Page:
6 March 2011
Patrick has almost completed
the flat pack frame/ box that will travel with us in
our car to Tassie this coming weekend for our week of
installation. The clever design means we are able to
attach the print to the frame that is assembled in sections
to ensure we can construct it within the tight area of
the Entally kitchen, as we are not able to move all of
the furniture out of the way.
Patrick Building the flat packable frame.
Here is an idea of the scale - Pretty big huh!
Patrick's flat pack plan
28 February 2011
Well the image is finished, and has been sent
through to Eye Spy in Hobart to be printed on a canvas
substrate. We have had test prints done and the resolution is
amazing, so it looks like things are on track.
Shannon after a few full-on months and a couple of sleepless nights spent completing the Kitchen
23 December 2010
TThankfully my brother is a Builder and
has access to top of the line Kitchens that are awaiting
excited new owners!! Here are some shots of Patrick taking
the hundreds of images needed to reconstruct the Kitchen
we have found for Entally. It even has a river theme
- the style of the faux wood printed melamine doors is
called River Red Gum, very fitting. All up the shoot
took a little over 15 hours. Thank you again to Nikon Australia for the use of their D700 full frame body!!
setting up for the big shoot
Measuring everything to make sure it
is to scale for Shannon!!
Taking one of hundreds of close-ups
Aligning the camera for a another shot
26 November 2010
We were asked to attend an "Art Made Easy"
workshop to meet the In Teers project team and fellow
artists and give a 20min presentation on our project.
Here is a link to our presentation and
While in Launceston we visited Entally
Estate to measure and take images for use
in the final work. We needed a view out of the window
to incorporate into the photographic kitchen.
Interior of the Entally House kitchen - This is the wall where
we will be installing the modern kitchen
We have also thought about adding some
exterior elements to the project. We are going to plot
out a subdivision on Entally's lawns complete with trees
flagged for felling. Should get a bit of a reaction from
Aerial view of Entally Estate with the subdivision we will
add with pegs and flags
24 October 2010
After discussing these ideas with our
curator, Jane Deeth, it became apparent that these ideas,
although wonderful for us to use for our next work, would
not be achievable at the sites near Launceston that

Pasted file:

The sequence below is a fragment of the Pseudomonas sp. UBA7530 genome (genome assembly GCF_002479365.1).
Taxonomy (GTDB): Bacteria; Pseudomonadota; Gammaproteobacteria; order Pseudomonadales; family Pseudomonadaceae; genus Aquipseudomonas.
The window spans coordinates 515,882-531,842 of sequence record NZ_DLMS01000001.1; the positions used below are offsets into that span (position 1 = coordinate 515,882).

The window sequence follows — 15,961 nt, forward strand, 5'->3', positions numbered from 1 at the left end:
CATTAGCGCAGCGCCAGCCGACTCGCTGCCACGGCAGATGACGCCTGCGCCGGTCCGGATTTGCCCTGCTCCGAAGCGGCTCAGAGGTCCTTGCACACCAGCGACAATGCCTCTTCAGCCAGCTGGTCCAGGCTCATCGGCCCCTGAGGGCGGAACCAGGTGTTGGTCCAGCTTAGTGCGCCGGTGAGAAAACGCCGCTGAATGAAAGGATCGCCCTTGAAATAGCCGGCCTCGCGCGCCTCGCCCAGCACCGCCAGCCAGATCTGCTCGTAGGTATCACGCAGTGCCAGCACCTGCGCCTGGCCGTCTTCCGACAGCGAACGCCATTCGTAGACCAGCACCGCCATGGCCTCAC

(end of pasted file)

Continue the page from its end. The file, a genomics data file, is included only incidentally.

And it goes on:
Jane had scouted. For security reasons it would be better
if the work was indoors so, we revisited our last project
- Habits and
Habitat - and decided on a more subtle approach to
portray our theory. We would install a modern kitchen
in the historical kitchen of Entally House, Hadspen.
Entally's Kitchen is currently displayed
in its 'original' style of 1819, so by contrasting the
existing scene with an emulated scene of a modern kitchen
with a suburb encroaching the property boundary through
the window, we were still able to make the same statement
in regard to the affects of population growth on the
current rural areas surrounding Launceston, while also
making a comment on the quality of modern design and
craftsmanship compared to that of Entally House - questioning
the importance of preservation and conservation of existing
properties and landscapes.
Our Initial Proposal
“A Fitted Kitchen is a Joy to Behold”
“A Fitted Kitchen is a Joy to Behold” will explore the
impact of population growth into the peri-urban areas
of Launceston, and in particular the Tamar Estuary and
Esk Rivers System (TEERS). A newly completed modern kitchen
will be photographically ‘installed’ in the Entally Estate
house, creating an emulated future for the historic site,
questioning the permanence of conservation and preservation
of Tasmania’s cultural heritage. An encroaching urban
sprawl will be digitally simulated as a view from the
existing kitchen window.
From the 1830’s Australian’s have been emptying out of
the cities and into the “Suburbs’. With the introduction
of public transport in the form of fast trains and trams
followed by privately owned cars, living in the suburbs
has been the dominant form of housing from the 1880’s.
Since then our population has increased by 10 times and
the need for residential land has grown proportionately,